How to Manage Beneficiaries Effectively as a Trustee

The wonderful thing about having a Trust is the avoidance of having to file for Probate within the Court system, as an estate planning or wills attorney Arlington TX trusts can attest. However, this does not deviate from the legal responsibilities of notifying all beneficiaries and communicating with them regarding assets.

Dealing with beneficiaries can be tricky and in order to maximize your fiduciary duty, our Firm strongly recommends retaining a law firm to assist you with these tasks. Beneficiaries have a right to be notified as to assets, sale of properties and a list of inventoried items. The more communication that you have with the beneficiaries the less likely you are to have a lawsuit filed against you for any misconduct.

Trust Administration can be lengthy on its own; however when you add beneficiaries into the situation it can become highly overwhelming. This is why we strongly urge you to seek counsel to assist in notifications, receipt of assets, inventory items and sale of the Estate assets.

A high assumption is that once the Decedent passes, the Estate can be distributed promptly and this is not the case. When you start to have inpatient heirs, or numerous beneficiaries the stress of complying with everyone’s needs can become overwhelming. This is usually where errors can occur and the stress of distributing assets before all proper documents are completed happens.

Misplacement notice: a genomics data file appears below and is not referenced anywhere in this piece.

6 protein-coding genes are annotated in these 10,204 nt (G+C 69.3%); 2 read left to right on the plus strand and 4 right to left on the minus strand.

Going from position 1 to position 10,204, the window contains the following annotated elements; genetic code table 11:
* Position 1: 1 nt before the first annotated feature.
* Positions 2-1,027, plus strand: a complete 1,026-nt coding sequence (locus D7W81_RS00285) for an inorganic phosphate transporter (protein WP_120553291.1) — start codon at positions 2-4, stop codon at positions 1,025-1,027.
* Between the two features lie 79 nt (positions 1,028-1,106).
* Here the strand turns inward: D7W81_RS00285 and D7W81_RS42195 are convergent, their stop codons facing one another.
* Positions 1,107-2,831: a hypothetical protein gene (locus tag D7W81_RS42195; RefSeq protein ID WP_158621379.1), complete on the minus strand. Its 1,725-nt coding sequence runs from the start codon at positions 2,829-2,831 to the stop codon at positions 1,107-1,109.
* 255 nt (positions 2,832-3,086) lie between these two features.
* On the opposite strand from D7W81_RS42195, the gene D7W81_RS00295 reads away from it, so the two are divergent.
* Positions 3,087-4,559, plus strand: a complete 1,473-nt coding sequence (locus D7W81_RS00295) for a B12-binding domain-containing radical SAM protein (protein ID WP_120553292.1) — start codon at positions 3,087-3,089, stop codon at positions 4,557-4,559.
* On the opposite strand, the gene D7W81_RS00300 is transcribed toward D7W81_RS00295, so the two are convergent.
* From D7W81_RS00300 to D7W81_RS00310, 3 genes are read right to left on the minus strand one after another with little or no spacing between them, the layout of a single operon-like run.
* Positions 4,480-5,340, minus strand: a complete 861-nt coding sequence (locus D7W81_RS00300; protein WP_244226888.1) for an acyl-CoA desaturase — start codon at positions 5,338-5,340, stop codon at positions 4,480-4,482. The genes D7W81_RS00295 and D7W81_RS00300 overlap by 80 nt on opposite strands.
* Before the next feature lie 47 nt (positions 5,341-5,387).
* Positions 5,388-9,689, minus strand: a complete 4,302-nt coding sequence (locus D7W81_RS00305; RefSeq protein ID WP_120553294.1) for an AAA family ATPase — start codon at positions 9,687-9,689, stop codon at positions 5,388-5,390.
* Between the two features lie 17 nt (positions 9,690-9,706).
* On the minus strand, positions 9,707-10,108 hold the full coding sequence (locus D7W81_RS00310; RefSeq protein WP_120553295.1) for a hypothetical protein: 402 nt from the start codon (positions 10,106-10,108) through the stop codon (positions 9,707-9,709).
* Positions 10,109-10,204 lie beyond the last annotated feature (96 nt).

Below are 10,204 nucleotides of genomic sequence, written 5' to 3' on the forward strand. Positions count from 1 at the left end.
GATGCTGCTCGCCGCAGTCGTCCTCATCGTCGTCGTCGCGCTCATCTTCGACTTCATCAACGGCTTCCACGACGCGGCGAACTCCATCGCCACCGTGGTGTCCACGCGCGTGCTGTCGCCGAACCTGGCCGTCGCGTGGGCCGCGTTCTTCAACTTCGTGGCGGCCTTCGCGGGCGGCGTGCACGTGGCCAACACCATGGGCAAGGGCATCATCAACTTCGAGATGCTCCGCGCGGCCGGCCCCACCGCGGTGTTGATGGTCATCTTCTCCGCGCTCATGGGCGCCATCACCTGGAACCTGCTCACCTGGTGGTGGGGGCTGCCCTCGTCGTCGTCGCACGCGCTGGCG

In turn, if you do not manage the Trust, or the Beneficiaries correctly, you could easily find yourself on the other end of a lawsuit defending your actions. This not only is a hassle but if you are found guilty of misconduct you could easily find yourself in jail for your actions. Mistakes can easily be made, however you have to remember that you are the Trustee and you have the ability to seek advice in administering the Trust correctly and efficiently.

Our Firm offers a free consultation to address any concerns with trust Administration. Please contact our office today to schedule yours. You have a fiduciary duty to the beneficiaries; but you have one to yourself also.


Thanks to our friends and contributors from Brandy Austin Law Firm PLLC for their insight into estate planning and beneficiaries.